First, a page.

The annual United Nations General Assembly begins today in Manhattan, and President Obama will be one of the first of the world leaders to address the gathering.
The president is getting a lot of heat for not meeting with any other president or prime minister this week, which is somewhat understandable when it comes to meeting up with Benjamin Netanyahu (the president's snub is deliberate) or Egypt's Mohammed Morsi (the right is already on him for allegedly helping boost a leader with Muslim Brotherhood ties).
But a fascinating story written in today's New York Times written by Helene Cooper and Robert F. Worth that again examines what appears to be a reality about the president - that he really doesn't like to engage with people one on one.
Arab officials echo that sentiment, describing Mr. Obama as a cool, cerebral man who discounts the importance of personal chemistry in politics. “You can’t fix these problems by remote control,” said one Arab diplomat with long experience in Washington. “He doesn’t have friends who are world leaders. He doesn’t believe in patting anybody on the back, nicknames.
“You can’t accomplish what you want to accomplish” with such an impersonal style, the diplomat said.
Similar views of the president's reluctance to personally engaged were expressed in a story written by the New Yorker's Jane Mayer last month. The difference was that story was about Democratic fundraisers put off by Obama's reticence in making small talk with donors who felt slighted.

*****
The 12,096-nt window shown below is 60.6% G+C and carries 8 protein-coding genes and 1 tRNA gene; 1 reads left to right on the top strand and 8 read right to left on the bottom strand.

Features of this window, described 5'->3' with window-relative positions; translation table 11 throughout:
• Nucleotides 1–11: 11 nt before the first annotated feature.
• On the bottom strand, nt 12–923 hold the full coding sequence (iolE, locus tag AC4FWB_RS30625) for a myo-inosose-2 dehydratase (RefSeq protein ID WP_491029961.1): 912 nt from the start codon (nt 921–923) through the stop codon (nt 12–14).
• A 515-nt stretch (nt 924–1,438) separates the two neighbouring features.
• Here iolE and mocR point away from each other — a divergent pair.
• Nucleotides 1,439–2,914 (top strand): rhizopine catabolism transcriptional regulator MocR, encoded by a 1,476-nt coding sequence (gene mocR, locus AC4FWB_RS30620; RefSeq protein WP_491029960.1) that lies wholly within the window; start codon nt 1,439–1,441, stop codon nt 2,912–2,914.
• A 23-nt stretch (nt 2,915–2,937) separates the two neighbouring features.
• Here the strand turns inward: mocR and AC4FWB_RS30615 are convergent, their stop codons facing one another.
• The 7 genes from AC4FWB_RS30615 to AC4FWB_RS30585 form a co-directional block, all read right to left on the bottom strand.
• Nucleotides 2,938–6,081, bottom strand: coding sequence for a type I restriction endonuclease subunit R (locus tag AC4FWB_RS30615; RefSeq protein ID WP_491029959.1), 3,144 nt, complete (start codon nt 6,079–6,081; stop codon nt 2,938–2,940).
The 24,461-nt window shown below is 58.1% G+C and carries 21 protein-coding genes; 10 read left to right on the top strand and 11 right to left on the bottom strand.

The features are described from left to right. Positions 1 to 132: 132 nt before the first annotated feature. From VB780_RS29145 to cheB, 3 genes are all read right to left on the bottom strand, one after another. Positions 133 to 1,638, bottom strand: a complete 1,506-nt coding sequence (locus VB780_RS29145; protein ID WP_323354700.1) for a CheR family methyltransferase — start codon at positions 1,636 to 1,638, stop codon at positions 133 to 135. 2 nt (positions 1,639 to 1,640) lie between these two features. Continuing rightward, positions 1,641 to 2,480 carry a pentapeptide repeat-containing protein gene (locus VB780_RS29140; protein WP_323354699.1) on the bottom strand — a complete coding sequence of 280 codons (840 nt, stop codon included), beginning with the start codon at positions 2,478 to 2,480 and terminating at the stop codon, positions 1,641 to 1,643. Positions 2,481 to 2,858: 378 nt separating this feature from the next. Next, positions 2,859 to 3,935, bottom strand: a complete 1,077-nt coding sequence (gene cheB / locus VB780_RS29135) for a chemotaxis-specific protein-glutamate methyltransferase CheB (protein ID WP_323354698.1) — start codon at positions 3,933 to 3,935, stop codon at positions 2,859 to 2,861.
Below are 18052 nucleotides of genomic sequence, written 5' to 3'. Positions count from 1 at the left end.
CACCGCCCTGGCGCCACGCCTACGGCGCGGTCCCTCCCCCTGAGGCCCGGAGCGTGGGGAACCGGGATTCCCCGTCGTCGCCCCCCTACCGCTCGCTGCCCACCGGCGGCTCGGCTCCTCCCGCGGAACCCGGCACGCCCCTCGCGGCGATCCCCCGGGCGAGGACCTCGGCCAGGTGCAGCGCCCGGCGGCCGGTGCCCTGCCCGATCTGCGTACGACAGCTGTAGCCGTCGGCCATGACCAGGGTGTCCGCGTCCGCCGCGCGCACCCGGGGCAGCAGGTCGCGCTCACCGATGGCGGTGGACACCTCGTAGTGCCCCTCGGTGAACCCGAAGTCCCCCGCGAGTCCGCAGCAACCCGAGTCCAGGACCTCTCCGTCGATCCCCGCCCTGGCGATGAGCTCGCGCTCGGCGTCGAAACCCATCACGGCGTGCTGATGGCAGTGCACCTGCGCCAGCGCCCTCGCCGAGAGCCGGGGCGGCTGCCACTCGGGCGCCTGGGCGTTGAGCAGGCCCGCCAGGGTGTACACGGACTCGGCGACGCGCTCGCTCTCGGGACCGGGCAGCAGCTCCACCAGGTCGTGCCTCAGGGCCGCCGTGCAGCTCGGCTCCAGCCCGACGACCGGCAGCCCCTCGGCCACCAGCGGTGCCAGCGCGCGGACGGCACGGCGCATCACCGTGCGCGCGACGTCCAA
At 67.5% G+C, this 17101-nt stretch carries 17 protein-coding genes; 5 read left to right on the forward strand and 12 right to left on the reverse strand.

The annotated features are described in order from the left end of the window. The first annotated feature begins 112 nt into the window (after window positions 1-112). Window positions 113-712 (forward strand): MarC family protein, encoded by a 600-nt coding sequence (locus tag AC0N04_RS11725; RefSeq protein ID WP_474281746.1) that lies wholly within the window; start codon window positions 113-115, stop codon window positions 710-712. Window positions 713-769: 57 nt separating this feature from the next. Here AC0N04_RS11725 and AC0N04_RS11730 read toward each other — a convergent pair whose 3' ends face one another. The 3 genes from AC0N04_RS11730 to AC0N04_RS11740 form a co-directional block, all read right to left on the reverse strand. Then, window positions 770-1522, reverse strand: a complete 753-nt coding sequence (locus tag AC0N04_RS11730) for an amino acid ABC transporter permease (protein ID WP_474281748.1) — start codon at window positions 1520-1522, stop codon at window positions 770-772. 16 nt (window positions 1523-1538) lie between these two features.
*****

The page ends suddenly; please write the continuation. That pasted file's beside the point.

Does this matter? The Obama administration has been boasting about its foreign policy credentials with the simple sentence that Osama bin Laden is dead. But there's so much more going on in the world than nailing the symbolic head of al Qaeda, and the death of the ambassador to Libya two weeks ago has reverberations. Although the economy remains the number one issue in this election, the president's edge over Mitt Romney could be slipping away. An NBC News/WSJ poll released last week showed he has lost five points on the matter over the past month.
Back here in Florida, jockeying for 2014 politics is already beginning. Over the weekend South Florida Democratic state Senator Nan Rich visited Tampa. She's the only declared Democrat hoping to knock off Rick Scott in two years time.
And nine days from now, the Tampa City Council will revisit the issue of those surveillance cameras in downtown Tampa. But although there's talk of moving some of those cameras into other areas of the city, Mayor Bob Buckhorn says he won't do it if it requires building a new pole for those cameras, which cost $10,000 each.